You’ll be repairing the Ishimura from start to finish, trying desperately to escape its clutches with your crew. Beyond that, Dead Space also features pretty extensive equipment upgrade mechanics, with each weapon and Isaac’s suit having various upgrade paths. This will have you scavenging for upgrade nodes or spending precious credits to buy an additional node only to unlock a special weapon ability.

The game’s lore and the worldbuilding are mostly done through audio and text logs you’ll come across if you’re eagle-eyed enough. This is optional content that EA Motive used to flesh out Dead Space’s place in the series as a whole. With the original Dead Space being treated as a one-and-done game, the team now had the hindsight knowledge of DS2 and DS3 to play with. Only time will tell whether they go beyond a simple course lore course correction and commit to fully remaking the franchise with the same attention to detail they’ve showcased here.

Visuals – A Frostbite Engine-Powered Horror Delight

Believe it or not, the original Dead Space ran on a modified version of an engine developed for Tiger Woods back in 2007. While it was heavily modified to accommodate a third-person horror game, it’s a curious note in game development history.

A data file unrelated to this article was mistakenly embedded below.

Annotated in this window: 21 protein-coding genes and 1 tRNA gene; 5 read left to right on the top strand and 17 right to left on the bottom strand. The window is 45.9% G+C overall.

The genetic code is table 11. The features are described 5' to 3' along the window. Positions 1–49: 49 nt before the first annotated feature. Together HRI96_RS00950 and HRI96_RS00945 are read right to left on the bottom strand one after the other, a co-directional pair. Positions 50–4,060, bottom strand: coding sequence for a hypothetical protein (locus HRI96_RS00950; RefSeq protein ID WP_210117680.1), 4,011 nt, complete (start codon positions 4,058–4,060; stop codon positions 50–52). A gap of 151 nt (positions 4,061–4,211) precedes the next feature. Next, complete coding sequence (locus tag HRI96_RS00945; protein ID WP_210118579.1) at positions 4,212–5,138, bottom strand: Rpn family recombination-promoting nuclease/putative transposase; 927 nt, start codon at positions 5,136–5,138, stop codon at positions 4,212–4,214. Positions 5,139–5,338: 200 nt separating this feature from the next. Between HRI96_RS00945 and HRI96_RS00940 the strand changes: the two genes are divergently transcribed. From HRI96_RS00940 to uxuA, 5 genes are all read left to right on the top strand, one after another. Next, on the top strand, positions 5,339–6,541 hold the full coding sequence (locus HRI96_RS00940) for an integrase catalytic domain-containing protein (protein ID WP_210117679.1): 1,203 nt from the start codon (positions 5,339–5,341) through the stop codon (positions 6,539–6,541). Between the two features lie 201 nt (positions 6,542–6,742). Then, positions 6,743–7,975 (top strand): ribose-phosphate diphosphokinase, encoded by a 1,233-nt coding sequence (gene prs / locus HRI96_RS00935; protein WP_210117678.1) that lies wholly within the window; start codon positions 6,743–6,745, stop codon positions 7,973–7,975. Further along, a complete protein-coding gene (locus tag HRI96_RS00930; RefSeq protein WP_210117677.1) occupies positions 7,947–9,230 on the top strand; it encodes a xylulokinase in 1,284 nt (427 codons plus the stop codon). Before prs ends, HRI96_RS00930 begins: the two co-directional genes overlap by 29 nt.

15 years later, its remake relies on the powerhouse known as the Frostbite Engine, which EA uses for almost if not all of its games. It is a very impressive piece of technology that has allowed EA Motive to bring Dead Space’s world to life unlike ever before. While the game is a shot-for-shot remake of the original in many aspects, it’s the little things that count the most. The Ishimura being fully explorable couldn’t be done on the technology which powered the original game.

Moreover, its lighting model is vastly improved over the 2008 original, using dynamic lighting and shadows. Each light source now casts its own shadow in real-time, which combined with the ship’s constantly moving machinery and ever-lurking necromorphs creates a true visual treat. And while the game does feature some minor physics-based glitches (dead bodies act weightless) and it did hard crash once during our playthrough, it’s still a very impressive effort on EA Motive’s part.